Go to any online framing blog and discussions surround business, preservation, and mounting. This year's common mounting queries include photos on a wider variety of both flexible and rigid substrates, digitals of all kinds, and many more textile questions than in past years. There have also been numerous calls and emails to me directly over how to mount to aluminum, face mount to plexi (PMMA—poly(methyl methacrylate), and wanting more about the problems surrounding gallery wrapping. So here is a sampling of the most popular topics and questions from this past year.
Since so many things that can go wrong...should I refuse all gallery wrap jobs?
Of course not. I just recently framed a $1000 limited edition giclée, 20x30" gallery wrap that had been stretched by the artist. It had been surface coated with a liquid laminate so there were no issues over ink flaking or cracking at the edges and it could have been hung with no frame, but the customer—an avid art collector of everything from LE prints to originals—fully believes all art should be framed. The point is that not all digital canvases have cracking issues, but during this particular gallery wrap's two week stay in my frame shop it went from taught to saggy to taught again, more than once. The customer was very happy with the final framed image regardless of the slight sag it had the day it was installed for her.
If the canvas is unstretched and uncoated be careful of the inks, which could scuff or chip. If the surface has been liquid laminated it will probably stretch with no ink damage. If the stretched canvas is to be placed in a traditional frame rather than a float frame, any cracking at the corners would be covered by the frame, though the damage will still be there. More and more I am hearing and reading that framers are opting to turn down gallery wrapping of digital canvases because of problems. It is up to each individual framer whether or not to stretch digital canvases.
In August PFM the Phase One - Stretching report of my ongoing study of digital canvases was released. PFM printed an abridged article on that study with the full report and spreadsheets available on the PFM website. Hugh Phibbs and I have been brainstorming over possible preservation mounting options for limited edition giclée canvases aside form traditional stretching. I will begin testing Phase Two - Mounting during 2009 and report those results.
Face mounting has become very popular with collectors and artists, how is optically clear face mount adhesive different from clear dry mount film?
Dry mount film adhesives activate under the heat of a mechanical or hot vacuum press and are removable, translucent, thermoplastic films with no carrier, that bond as they cool under a weight. Optically clear adhesives—designed for face mounting—are permanent double-sided, high tack P-S films designed to be applied with cold rollers.
A 1 mil polyester carrier is flanked on either side with 1 mil of solvent acrylic adhesive protected by thin polyester release liners, such as Drytac Facemount UV, Neschen Gudy 909, or Seal Optimount. The adhesive is very high tack and the polyester liners are very thin, if the peeled liner is allowed to fall back in contact with the adhesive it will create air bubbles, it is difficult to separate the liner a second time (photo 1). Removal of the liner also creates much static which attracts dust and particles.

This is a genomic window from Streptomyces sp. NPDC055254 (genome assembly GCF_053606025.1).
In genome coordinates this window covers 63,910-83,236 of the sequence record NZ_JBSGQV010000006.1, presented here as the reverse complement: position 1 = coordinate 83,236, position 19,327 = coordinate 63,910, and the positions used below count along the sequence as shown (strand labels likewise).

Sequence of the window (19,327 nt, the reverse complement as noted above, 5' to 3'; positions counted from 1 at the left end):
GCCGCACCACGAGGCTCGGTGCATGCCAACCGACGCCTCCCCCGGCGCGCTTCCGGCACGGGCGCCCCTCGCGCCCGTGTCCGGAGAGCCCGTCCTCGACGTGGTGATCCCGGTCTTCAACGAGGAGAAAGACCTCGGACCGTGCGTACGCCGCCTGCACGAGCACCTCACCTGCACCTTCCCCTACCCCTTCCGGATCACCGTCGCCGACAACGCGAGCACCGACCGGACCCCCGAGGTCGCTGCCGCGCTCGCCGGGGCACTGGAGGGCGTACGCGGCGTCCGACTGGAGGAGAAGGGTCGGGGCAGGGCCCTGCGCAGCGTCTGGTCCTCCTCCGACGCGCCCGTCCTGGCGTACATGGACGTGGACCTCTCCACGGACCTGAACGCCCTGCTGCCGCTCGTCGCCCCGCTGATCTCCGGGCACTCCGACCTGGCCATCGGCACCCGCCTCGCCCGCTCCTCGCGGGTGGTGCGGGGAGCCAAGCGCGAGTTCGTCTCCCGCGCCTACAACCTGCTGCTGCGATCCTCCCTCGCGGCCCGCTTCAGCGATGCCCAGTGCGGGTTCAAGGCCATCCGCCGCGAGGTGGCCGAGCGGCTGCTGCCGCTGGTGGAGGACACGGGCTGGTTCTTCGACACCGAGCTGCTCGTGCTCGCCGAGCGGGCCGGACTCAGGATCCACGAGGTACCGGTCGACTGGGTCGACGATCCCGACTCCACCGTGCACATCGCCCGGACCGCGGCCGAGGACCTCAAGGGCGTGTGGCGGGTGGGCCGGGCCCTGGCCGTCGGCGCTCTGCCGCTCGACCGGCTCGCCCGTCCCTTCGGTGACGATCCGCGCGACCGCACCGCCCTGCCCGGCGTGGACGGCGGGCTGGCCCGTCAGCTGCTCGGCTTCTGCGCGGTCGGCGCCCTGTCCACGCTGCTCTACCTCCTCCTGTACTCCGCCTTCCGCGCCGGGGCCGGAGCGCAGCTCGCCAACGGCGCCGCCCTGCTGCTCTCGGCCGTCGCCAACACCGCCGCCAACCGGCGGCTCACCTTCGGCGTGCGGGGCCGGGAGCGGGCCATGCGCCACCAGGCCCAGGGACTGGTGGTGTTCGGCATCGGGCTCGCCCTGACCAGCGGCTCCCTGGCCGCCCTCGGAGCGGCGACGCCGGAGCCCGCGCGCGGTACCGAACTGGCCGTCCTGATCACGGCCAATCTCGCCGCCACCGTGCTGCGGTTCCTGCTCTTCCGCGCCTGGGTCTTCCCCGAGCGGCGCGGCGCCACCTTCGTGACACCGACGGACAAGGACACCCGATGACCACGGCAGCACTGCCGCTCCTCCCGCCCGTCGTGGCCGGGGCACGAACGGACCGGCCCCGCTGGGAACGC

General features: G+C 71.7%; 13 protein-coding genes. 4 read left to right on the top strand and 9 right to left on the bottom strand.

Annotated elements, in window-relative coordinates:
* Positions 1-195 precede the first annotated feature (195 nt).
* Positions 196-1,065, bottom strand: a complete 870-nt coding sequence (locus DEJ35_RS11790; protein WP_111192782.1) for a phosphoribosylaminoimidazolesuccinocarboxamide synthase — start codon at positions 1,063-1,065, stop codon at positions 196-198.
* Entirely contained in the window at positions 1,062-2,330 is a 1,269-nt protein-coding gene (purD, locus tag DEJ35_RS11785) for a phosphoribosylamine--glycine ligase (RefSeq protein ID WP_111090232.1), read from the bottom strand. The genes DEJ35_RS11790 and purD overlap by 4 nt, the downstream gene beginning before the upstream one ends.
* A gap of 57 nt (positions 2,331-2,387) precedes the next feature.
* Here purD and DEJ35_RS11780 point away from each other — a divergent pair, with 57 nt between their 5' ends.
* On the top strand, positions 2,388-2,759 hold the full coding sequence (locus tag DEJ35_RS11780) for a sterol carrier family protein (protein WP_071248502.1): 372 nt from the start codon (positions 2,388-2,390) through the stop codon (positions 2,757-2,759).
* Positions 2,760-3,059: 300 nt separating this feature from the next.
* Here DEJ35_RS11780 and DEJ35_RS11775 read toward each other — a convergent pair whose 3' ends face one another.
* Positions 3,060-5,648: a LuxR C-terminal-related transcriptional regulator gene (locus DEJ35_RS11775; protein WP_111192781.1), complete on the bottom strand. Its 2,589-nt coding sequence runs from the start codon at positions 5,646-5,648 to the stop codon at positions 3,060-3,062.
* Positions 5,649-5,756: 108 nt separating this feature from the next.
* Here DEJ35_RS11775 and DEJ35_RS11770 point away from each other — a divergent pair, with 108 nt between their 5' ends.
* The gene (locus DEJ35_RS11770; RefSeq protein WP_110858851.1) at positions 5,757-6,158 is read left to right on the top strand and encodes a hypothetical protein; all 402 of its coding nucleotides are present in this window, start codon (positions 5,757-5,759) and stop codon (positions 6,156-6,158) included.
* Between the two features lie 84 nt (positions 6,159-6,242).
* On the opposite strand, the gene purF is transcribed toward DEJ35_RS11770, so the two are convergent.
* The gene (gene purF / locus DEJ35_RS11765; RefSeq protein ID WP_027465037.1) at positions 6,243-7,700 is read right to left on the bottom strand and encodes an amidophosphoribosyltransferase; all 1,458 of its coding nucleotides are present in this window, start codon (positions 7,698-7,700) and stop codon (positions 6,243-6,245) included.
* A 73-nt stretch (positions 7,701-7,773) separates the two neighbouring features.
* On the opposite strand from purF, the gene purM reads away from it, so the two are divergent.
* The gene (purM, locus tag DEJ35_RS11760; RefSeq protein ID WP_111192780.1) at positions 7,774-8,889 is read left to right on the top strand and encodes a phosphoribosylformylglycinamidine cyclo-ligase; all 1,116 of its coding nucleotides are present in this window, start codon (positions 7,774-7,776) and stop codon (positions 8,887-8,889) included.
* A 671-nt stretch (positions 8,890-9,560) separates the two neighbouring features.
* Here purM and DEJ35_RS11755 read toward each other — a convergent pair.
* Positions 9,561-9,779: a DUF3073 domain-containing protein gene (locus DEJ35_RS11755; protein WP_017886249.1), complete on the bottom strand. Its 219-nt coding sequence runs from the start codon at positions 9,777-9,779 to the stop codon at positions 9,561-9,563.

Photo 1: Air Bubbles
The adhesive is very high tack and the polyester liners are very thin, if the peeled liner is allowed to fall back in contact with the adhesive it will create air bubbles. Liner removal creates static which attracts dust.
Photo 2: Mount First to Acrylic
Apply film first to the acrylic, then mount the image to the acrylic/adhesive unit. Trimming excess liner/adhesive edges helps prevent sticking to rollers.
It is recommended to apply the adhesive to the glass or acrylic first, making it easier to see flaws, dirt and bubbles prior to permanently mounting the image (photo 2). All excess adhesive edges were trimmed so no adhesive could come in contact with the rollers. The thin remaining liner must be peeled back to expose the clear P-S adhesive (photo 3). Actually a leader strip of scrap acrylic should be secured to the top edge prior to feeding through the rollers to prevent bubbles. All air must be compressed from between the layers during the feeding of the substrate through the rollers to produce a smooth face mount. You only get one shot at getting it6 right. The Kodak Professional Day/Night Digital Display Material has been smoothly applied to the acrylic sheet in photo 4, while the Kodak Duratrans film (R) clearly shows trapped air bubbles in the manually applied sample.
Photo 3: Release Liners
The release liner is pulled back to expose adhesive. The image will be mounted face down against this adhesive.
Photo 4: Face Mounted Samples
The properly face mounted Kodak Day/Night Transparency Display Material (L) is clear and shows no bubbles. The manually applied Kodak Duratrans™ sample (R) clearly shows trapped air between film and acrylic.
See October PFM "Face Mounting Photos" and the manufacturer of your selected face mount product for additional information. Face mounting is a very sensitive, permanent, and tricky process with a huge learning curve. Don't turn down this job...rather subcontract it to a photo lab who is familiar with the procedure.
What types of images can be face mounted?
Any high gloss image, photo, digital photo, opaque film, or translucent film for backlit display are ideal for face mounting (photo 5). The photo shows a cibachrome (L) and the back side of an advertising photo using Kodak Day/Night Transparency display film (lower R). Upper right is a cut sheet of acrylic with its blue plastic liners still in tact.
Photo 5: Raw Samples
An Ilfochrome Classic (L) and back side of translucent Kodak Day/Night Transparency Film (bottom) are shown with the sized sheet of acrylic complete with blue liners still intact.